I wrote a research paper in high school in the field of lasers and optics but did not get published. It is on the internet open for anyone to read. How should I go on citing this? I want to refer to it in an application where it asks me to cite all works I have been a part of.

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    I'd say, if it is on the Internet, it's published. It's not peer-reviewed, but that's another point. – svavil Nov 12 '15 at 21:34

If you create a profile on researchgate you can upload your work and it gives you a citation. It also gives you your own personal dio code so that you can cross reference your work with other sites. This is what I have used. Here is the web site: www.researchgate.net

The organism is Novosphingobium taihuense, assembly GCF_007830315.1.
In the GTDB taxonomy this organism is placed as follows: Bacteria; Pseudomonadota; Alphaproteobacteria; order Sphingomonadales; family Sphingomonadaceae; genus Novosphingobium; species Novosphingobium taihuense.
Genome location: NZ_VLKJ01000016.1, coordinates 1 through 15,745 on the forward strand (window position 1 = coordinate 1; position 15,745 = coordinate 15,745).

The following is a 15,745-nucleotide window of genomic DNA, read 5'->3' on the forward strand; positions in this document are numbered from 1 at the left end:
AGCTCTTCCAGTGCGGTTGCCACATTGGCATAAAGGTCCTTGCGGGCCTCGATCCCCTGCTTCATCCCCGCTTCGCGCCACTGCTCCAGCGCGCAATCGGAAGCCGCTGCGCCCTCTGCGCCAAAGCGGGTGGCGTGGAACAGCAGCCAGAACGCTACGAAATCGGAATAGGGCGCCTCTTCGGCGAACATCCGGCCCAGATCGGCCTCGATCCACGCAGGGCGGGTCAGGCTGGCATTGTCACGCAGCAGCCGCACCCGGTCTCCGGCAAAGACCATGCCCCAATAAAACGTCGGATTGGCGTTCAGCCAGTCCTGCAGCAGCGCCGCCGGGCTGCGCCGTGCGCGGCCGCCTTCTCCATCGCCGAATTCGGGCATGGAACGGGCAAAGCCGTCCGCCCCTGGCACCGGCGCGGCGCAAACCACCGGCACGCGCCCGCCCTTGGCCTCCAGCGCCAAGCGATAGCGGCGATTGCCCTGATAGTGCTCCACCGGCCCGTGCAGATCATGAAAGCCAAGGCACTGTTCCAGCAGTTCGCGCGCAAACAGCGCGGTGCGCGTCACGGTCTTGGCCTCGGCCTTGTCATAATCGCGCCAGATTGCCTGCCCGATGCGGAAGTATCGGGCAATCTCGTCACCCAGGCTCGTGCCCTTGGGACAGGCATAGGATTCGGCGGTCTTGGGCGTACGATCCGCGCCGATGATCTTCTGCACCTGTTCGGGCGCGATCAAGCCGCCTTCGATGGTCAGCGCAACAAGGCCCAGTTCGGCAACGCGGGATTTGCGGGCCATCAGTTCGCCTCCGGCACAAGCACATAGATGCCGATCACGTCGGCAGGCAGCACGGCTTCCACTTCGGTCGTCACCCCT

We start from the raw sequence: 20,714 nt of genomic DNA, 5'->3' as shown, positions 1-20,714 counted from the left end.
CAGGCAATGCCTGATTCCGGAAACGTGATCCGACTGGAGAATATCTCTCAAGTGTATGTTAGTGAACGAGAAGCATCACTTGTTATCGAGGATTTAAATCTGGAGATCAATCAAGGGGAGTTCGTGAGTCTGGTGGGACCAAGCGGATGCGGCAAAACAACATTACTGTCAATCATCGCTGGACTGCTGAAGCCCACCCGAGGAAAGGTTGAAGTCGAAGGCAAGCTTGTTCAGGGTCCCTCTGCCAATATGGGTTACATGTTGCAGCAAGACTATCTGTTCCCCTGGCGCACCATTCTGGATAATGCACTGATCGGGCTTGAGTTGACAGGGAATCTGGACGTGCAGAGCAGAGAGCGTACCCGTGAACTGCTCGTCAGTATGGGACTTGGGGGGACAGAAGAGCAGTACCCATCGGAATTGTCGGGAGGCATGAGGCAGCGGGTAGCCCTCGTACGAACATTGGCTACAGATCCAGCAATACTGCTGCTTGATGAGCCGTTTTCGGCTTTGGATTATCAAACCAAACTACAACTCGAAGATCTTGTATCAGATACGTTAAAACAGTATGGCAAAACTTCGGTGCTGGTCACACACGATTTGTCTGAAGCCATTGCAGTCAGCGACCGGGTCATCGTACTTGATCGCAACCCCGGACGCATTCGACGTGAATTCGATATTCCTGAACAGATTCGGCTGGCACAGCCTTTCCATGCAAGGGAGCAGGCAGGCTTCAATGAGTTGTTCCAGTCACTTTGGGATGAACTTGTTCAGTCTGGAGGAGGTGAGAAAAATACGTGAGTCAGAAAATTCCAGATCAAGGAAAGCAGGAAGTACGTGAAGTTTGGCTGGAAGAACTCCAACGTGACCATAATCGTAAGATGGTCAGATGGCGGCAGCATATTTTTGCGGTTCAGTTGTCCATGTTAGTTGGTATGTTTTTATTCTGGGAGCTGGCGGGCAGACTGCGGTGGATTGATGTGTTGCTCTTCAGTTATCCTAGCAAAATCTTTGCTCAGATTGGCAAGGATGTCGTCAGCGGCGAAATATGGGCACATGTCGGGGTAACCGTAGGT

Additionally you can also create a google scholar profile sync your work from researchgate and it automatically gives you a citation.

  • Sorry if this is a stupid question -- what's a dio code? – aparente001 Nov 13 '15 at 5:22
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    I think he ment DOI code. It's a special hyperlink used for scientific papers. That being said, I would not recommend researchgate. Many people view it as the Linked-in of academia, and reserve a special kind of hate for it. The arXiv is a much more universally-liked platform. – semi-extrinsic Nov 13 '15 at 9:51

Exactly the same way you'd cite something miscellaneous written by somebody else. If it is on the 'web, give the complete URL (and see if you can make sure it won't go away, stash away a personal copy for safekeeping).

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